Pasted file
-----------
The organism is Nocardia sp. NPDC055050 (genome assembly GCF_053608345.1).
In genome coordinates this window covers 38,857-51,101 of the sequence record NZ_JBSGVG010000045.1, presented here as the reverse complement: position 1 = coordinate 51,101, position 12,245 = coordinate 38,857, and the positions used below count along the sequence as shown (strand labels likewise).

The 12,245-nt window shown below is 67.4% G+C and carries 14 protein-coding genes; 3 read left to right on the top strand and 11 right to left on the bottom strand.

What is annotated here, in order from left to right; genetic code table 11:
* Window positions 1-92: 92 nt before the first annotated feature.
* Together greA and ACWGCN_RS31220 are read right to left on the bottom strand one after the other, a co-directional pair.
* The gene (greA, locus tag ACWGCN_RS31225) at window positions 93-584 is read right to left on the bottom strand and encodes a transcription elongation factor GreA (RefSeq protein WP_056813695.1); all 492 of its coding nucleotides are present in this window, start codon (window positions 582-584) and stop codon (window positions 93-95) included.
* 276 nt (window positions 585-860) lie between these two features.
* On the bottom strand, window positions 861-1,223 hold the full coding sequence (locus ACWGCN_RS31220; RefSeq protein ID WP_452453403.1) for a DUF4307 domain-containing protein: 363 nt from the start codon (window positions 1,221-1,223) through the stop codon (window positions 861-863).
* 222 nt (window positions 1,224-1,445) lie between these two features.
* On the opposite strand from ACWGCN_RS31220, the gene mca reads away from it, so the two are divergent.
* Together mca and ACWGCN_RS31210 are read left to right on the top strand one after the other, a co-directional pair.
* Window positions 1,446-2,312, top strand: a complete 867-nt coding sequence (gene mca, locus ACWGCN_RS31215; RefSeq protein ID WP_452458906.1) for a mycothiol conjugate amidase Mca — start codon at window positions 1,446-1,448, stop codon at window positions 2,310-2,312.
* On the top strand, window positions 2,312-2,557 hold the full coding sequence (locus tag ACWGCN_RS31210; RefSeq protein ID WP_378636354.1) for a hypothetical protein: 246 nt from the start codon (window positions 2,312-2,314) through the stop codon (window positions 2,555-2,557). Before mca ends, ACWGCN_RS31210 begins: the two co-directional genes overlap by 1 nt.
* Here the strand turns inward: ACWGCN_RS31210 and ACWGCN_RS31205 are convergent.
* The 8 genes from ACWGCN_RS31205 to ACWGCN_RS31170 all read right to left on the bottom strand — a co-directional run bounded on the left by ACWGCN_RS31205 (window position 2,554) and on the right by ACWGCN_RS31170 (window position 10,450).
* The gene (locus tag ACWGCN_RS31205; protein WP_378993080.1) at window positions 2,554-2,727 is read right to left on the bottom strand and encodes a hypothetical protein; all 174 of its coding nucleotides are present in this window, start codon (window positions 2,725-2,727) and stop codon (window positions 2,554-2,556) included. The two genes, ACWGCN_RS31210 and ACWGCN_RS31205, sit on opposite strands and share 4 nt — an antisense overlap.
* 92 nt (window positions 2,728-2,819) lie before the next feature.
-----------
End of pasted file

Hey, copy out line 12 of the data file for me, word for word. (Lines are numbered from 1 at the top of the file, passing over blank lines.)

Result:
* Together mca and ACWGCN_RS31210 are read left to right on the top strand one after the other, a co-directional pair.